Connie Ackerman and Roger Roberts are bringing another film to Big Walnut Area Historical Society at 7:30 p.m. Tuesday, January 9th in the Myers Inn Museum Meeting Room. “River Voices: A Portrait of an American River Community” tells the story of the January 1937 Flood in Portsmouth and the impact on its people. This film predates the painting of the flood wall which we watched at another program.
Programs of the historical society are free and open to the public. In case of bad weather, check the website or call 740-965-3582 before 7 p.m. to see if the meeting is cancelled.
After the March 1913 flood which killed 467 people, cities along the Ohio River built flood walls to protect them in case such an event should happen again. Portsmouth built a wall 10 foot higher than flood stage. Surely the people felt safe as the rains of January 1937 continued day after day. All along the Ohio river, the water kept rising. Government officials had to make some really tough decision. What will happen if the water goes over the wall? Following the depression, there is no extra money for repairs.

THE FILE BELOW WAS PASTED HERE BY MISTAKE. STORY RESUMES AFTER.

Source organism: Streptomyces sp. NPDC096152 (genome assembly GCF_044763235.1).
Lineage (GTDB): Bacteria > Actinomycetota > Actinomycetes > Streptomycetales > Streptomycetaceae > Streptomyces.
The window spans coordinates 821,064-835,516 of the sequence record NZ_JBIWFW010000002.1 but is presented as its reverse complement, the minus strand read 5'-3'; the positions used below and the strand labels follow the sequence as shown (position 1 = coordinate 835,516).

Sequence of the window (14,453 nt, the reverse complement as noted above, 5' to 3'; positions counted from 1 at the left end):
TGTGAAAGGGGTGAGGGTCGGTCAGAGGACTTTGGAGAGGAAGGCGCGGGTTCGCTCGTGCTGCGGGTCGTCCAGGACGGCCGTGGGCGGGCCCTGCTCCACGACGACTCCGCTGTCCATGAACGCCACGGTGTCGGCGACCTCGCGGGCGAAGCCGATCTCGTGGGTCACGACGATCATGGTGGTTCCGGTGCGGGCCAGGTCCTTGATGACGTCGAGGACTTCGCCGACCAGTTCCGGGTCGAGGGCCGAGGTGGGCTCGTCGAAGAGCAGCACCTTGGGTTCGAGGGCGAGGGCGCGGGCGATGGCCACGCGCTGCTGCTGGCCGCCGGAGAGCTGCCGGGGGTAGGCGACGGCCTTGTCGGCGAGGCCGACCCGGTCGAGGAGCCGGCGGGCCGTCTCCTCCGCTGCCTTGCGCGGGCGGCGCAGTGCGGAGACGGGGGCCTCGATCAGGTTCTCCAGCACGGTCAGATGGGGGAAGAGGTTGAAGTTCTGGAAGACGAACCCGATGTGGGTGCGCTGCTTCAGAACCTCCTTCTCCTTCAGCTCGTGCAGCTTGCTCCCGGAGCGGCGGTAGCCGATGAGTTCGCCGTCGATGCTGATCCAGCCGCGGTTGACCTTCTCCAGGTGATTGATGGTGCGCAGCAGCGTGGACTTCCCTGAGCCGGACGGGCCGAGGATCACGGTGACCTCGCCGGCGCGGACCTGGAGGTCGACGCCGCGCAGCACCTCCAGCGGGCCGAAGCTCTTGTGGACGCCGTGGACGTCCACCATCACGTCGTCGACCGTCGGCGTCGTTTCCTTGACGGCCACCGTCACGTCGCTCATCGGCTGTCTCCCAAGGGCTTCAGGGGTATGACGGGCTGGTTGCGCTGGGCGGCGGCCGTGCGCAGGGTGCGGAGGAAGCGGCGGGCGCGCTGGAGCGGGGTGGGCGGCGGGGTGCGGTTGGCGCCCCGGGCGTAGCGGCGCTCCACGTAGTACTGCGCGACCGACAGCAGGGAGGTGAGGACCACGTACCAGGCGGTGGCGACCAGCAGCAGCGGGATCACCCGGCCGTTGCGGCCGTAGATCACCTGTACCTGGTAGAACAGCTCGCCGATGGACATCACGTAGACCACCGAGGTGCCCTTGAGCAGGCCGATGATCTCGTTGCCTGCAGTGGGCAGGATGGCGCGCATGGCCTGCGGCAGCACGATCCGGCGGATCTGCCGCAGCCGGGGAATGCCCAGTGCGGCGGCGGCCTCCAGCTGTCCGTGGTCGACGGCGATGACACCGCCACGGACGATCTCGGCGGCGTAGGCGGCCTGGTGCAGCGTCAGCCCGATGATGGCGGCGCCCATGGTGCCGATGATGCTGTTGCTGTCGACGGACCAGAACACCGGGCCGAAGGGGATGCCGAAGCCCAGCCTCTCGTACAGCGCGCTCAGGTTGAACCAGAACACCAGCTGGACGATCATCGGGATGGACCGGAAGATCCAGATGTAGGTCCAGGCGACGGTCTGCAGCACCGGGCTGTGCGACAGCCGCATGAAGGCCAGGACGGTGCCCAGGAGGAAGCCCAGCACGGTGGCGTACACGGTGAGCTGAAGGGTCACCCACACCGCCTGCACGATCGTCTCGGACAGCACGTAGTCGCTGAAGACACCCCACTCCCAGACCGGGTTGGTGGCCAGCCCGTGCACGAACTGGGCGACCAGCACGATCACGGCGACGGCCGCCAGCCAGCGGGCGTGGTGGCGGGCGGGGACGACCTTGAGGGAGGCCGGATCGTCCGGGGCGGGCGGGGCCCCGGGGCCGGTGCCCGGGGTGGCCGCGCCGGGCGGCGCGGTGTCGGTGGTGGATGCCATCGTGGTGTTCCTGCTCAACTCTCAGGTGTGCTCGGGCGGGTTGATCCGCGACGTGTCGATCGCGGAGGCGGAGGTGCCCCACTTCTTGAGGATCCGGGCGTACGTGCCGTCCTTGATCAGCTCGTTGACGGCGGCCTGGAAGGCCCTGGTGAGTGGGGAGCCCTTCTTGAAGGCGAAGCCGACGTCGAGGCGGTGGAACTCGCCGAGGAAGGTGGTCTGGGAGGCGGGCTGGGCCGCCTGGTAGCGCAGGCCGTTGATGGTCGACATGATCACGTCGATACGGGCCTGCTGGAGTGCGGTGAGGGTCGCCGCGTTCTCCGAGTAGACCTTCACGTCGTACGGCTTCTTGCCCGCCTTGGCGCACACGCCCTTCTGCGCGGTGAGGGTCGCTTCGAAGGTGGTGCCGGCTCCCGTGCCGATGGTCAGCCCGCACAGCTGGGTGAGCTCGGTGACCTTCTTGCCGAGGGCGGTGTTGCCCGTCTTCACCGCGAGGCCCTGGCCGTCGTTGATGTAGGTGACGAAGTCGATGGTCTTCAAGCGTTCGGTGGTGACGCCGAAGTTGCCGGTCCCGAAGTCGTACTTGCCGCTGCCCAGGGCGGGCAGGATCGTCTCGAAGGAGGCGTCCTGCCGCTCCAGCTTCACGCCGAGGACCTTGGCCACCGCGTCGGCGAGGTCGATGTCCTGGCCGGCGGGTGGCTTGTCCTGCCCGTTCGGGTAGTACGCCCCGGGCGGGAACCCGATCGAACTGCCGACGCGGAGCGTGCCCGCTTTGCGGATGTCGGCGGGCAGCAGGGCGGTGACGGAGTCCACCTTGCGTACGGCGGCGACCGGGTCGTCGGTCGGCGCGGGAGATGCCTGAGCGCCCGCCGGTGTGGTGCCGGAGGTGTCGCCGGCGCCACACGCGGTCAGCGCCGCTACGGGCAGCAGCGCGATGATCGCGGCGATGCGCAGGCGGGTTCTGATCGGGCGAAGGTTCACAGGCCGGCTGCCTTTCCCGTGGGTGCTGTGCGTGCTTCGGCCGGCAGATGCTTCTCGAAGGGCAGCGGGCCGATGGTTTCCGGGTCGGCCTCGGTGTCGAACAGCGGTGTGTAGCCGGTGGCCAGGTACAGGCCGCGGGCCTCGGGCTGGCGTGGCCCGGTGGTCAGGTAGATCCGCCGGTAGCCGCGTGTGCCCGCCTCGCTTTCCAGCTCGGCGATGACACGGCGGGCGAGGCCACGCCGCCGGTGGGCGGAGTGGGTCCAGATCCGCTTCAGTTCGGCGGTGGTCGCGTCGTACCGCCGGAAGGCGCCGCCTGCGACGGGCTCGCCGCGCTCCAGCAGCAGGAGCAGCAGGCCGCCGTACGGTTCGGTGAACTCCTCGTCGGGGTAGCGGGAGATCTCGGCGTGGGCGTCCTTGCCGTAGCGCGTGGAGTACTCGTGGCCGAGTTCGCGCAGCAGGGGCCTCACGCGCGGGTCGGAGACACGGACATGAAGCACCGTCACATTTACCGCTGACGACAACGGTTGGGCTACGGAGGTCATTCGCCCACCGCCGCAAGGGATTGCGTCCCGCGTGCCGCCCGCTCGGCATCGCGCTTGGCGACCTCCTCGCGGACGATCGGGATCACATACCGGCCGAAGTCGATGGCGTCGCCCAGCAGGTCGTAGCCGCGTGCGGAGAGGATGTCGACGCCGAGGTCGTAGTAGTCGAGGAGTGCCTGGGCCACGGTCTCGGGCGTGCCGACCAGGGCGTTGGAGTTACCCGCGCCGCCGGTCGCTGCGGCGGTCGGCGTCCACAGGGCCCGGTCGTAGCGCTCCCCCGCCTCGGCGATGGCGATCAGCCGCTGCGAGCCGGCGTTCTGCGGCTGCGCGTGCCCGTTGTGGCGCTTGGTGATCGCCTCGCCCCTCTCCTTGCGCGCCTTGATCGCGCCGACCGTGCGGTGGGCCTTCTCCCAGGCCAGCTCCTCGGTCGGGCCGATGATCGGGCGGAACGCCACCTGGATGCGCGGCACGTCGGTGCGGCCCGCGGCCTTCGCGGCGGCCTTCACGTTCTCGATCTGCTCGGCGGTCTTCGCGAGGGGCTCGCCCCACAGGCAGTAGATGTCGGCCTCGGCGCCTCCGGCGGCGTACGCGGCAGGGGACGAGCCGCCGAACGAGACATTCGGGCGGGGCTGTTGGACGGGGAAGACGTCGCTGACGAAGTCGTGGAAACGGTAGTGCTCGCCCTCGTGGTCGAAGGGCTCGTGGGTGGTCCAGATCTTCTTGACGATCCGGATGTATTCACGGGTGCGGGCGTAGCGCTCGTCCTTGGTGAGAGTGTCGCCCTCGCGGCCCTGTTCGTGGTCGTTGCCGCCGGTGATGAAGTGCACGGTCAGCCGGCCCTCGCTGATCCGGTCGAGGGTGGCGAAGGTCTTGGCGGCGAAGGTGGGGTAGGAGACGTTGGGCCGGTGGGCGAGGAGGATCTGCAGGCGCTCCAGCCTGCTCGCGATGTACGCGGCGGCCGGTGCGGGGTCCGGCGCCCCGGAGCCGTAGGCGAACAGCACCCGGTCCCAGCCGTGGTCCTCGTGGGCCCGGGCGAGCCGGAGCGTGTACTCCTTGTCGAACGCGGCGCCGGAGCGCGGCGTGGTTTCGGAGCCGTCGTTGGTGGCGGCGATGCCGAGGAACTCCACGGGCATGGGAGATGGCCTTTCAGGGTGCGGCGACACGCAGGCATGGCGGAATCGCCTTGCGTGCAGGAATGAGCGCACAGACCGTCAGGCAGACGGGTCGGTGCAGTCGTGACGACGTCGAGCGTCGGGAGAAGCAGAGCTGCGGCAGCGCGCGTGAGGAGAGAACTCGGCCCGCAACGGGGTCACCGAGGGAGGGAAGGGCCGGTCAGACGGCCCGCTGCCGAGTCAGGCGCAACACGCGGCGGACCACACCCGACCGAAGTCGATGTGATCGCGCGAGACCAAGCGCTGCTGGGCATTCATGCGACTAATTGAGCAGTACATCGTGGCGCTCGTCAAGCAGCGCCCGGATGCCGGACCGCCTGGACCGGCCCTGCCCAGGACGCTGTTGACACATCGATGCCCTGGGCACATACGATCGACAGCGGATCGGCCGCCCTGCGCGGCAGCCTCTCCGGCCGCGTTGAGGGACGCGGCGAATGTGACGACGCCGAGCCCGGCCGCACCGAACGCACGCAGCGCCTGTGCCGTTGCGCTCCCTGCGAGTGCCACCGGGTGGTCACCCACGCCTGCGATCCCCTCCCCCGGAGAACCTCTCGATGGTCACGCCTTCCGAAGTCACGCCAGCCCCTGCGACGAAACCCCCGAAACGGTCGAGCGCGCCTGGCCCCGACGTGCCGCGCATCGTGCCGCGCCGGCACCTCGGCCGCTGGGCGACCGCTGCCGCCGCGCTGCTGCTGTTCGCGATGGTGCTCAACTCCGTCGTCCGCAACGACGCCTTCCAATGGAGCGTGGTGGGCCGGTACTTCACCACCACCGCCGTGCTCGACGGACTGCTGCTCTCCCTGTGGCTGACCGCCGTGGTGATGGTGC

Officials made the tough call which flooded the business district with 8 to 10 feet of water.
Delaware County natives have heard of the devastation of the 1913 flood in Delaware. Many of us in Sunbury chuckle when we see FLOOD PLAIN on plans for new buildings. Just below Community Library down to Prairie Run is flood plain.
Polly Horn notes, “I am not sure of the exact date but I believe it was in 1959 I was riding the train from Lake Forest College north of Chicago to Marion, Ohio at the end of January for semester break. While we waited for our train in Union Station there was talk about the high water in the east. I watched out the train windows as the rails slowly disappeared below fields of water. My fear was for the tracks not Sunbury.
“When my parents met the train at 2:30 a.m. in Marion, the chatter was all about the devastation I had seen and then the tales on Sunbury,” Horn continued. “Just a few days earlier, Prairie Run was out of its banks so far that people were riding in rowboats over Columbus Street. My Uncle’s family lived in one of the houses needing evacuation. Mother found herself with a houseful of people needing food and water. In the kitchen was a forgotten Civil Defense Cupboard with water, canned goods and first aid supplies we had collected as Girls Scouts and stored there. While the water tasted flat, it was still good. Within 24 hours the water dropped out of the village.”
It was only a taste of what folks in Portsmouth and other Ohio River towns go through.
Myers Inn Museum and Gift Shop are open noon-3 p.m. on Thursdays, Fridays, Sundays and 10 a.m.-3 p.m. on Saturdays. Learn more about the museum and the historical society on the website at www.BigWalnutHistory.org.
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